So how long does it take to set up a tent trailer? This greatly depends on your unit and model of the trailer as well as your experience with the setup but will generally take anywhere from 50 minutes up to 2 hours and 20 minutes. You need to take into consideration the number of latches and hookups to level the camper, raise the roof, pop out the beds, and any other work needed inside such as laying out bedding.
While this timeline can vary greatly, you also need to think about how much you are setting up outside. Do you have a lot of different tables and chairs that need to be set up? What about an outdoor floor mat? Or even tarps? You as the camper do determine how much work needs to be put in.
Towing a travel trailer can cause your vehicle to be less fuel-efficient. This will create a higher cost of fuel for your trip.
So how much does it cost to tow a travel trailer? This can greatly vary depending on the vehicle you are using to haul as well as the size and weight of the trailer but, on average, it will range from about 15 to 25% more per mile for a mid-weight trailer of 2500 to 5000 pounds. For a heavier load, you can expect to use 25 to 35% more fuel whereas lightweight loads of 2500lbs or less will typically only be about 10 to 15% more.
It is important to remember that a one-ton diesel truck that is only hauling a smaller, lightweight camper of 5000 lbs may hardly even register any difference fuel wise whereas a gasoline-powered SUV with a much smaller towing capacity may cost more than this as it is working much harder. Be sure to track the mileage on your vehicle both before and during towing to see the difference. This will give you an accurate reading where you can figure out an actual dollar amount. There can also be a huge variance depending on whether you are towing the trailer empty versus full.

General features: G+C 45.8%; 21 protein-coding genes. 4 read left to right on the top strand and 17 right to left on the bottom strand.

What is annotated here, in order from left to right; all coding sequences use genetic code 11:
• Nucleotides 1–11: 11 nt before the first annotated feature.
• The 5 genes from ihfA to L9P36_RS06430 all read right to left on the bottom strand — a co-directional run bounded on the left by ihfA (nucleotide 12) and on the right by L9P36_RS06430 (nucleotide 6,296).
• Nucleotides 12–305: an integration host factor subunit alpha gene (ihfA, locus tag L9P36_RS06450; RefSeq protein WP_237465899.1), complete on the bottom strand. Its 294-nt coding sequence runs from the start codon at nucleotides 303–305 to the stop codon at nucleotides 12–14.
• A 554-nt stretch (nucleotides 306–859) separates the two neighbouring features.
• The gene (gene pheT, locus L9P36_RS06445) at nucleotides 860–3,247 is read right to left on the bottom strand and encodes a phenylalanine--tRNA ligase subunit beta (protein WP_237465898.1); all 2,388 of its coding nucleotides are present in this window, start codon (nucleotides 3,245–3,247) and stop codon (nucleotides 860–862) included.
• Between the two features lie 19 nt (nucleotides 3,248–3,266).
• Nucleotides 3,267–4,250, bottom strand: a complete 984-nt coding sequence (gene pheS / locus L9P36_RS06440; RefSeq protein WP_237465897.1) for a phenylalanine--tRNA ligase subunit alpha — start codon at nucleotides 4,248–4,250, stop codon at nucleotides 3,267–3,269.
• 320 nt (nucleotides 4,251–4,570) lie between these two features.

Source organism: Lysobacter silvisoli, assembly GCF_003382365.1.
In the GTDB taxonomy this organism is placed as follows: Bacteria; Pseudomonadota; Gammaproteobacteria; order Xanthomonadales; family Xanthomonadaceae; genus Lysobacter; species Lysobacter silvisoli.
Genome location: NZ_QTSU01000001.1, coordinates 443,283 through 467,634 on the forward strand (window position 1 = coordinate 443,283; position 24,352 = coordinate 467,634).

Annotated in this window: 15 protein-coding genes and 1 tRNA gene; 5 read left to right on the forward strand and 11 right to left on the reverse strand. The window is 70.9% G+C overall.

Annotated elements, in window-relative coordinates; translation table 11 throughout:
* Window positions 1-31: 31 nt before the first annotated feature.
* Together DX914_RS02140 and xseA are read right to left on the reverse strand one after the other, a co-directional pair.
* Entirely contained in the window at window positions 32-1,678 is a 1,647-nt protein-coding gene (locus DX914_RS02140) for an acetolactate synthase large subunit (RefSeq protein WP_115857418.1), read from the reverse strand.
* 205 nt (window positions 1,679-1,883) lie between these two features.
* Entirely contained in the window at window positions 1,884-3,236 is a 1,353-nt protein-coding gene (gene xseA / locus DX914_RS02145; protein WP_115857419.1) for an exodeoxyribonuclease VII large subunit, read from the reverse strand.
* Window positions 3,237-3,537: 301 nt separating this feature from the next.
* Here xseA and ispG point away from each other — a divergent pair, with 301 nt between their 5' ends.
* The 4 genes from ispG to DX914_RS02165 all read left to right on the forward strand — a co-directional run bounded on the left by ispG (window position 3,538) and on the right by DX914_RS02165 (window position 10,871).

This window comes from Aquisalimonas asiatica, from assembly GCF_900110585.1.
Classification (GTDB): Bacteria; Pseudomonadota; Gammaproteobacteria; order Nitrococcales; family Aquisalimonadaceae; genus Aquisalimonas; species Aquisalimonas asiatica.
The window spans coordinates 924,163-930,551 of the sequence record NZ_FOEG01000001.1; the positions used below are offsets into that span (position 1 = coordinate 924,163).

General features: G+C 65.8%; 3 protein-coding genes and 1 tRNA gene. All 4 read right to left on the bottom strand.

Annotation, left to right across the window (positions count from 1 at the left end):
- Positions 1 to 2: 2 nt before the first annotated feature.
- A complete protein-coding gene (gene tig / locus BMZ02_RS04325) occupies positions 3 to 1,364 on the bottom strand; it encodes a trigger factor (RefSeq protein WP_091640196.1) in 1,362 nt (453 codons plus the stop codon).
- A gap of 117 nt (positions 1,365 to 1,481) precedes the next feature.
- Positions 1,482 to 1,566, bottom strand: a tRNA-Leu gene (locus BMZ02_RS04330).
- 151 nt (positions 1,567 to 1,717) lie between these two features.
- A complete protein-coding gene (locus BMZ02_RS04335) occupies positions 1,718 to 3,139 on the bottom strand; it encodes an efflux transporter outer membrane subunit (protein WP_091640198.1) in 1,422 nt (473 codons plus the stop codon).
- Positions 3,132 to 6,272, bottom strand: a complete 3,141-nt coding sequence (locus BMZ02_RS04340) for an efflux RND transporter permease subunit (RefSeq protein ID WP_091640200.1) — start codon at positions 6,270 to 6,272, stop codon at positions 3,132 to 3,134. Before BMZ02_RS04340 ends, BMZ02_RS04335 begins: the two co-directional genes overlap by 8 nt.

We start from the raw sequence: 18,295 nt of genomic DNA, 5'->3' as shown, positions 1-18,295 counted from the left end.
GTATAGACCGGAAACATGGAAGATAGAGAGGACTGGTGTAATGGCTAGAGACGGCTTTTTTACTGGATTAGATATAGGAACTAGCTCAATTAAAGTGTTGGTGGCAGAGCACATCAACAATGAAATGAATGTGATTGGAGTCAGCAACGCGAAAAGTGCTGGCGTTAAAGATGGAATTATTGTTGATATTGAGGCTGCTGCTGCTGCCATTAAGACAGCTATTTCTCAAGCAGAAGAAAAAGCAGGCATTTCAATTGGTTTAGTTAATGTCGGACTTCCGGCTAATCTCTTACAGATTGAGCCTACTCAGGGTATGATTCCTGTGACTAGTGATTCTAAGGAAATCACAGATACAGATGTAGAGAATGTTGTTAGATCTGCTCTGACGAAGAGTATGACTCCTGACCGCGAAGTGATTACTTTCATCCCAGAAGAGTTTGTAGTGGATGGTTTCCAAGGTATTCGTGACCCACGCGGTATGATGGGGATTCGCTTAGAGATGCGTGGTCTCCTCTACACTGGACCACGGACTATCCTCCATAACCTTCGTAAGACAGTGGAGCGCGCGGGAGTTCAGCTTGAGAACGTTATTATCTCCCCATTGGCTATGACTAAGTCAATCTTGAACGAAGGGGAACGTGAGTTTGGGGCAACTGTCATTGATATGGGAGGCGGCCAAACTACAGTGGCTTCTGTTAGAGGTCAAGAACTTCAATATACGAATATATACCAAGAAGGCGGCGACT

If a pop-up trailer isn't quite what you are looking for but you don't want the excess weight and cost of a standard travel trailer, a hybrid could be your answer.
But what is a hybrid camper? This is a hard-walled camper with an open floor plan on the inside but contains beds that are pop-out style. In short, this is a combination of a pop-up and travel trailer.
Although this does take more set up time than a regular hard-walled trailer, it is less than a tent trailer. It is less expensive than similar hard-walled trailers but more expensive than a pop-up. It also features larger beds as well as more storage space than a pop-up trailer while still offering less space to store than travel trailers.
A hard-walled camper will cost more than a pop-up trailer with a similar layout. This is due to the additional cost of the material for the walls and will also add additional weight to the trailer.
So are hard-walled campers worth the extra cost? Even though pop-up trailers are a great way to get away from sleeping on the ground, they do not offer as much comfort and amenities as a hard-walled trailer does such as additional security and protection from environmental elements and wildlife. The beds are generally more comfortable and the guarantee of a bathroom is certainly worth the extra cost especially if you plan on staying in it for an extended period of time.
While it is great to have a hard-walled camper, you do have to remember that the weight will also be more than that of a pop-up style making it less versatile for towing with smaller vehicles. Also, you would do well to invest in a set of tow mirrors for your vehicle as your field of vision will be impaired with a unit that doesn't fold down attached to you.
In the end I think it comes down to what you can afford to go camping and how large a family you might have. So personal preference, situation, affordability are all factors that play in choosing a tent camper or travel trailer.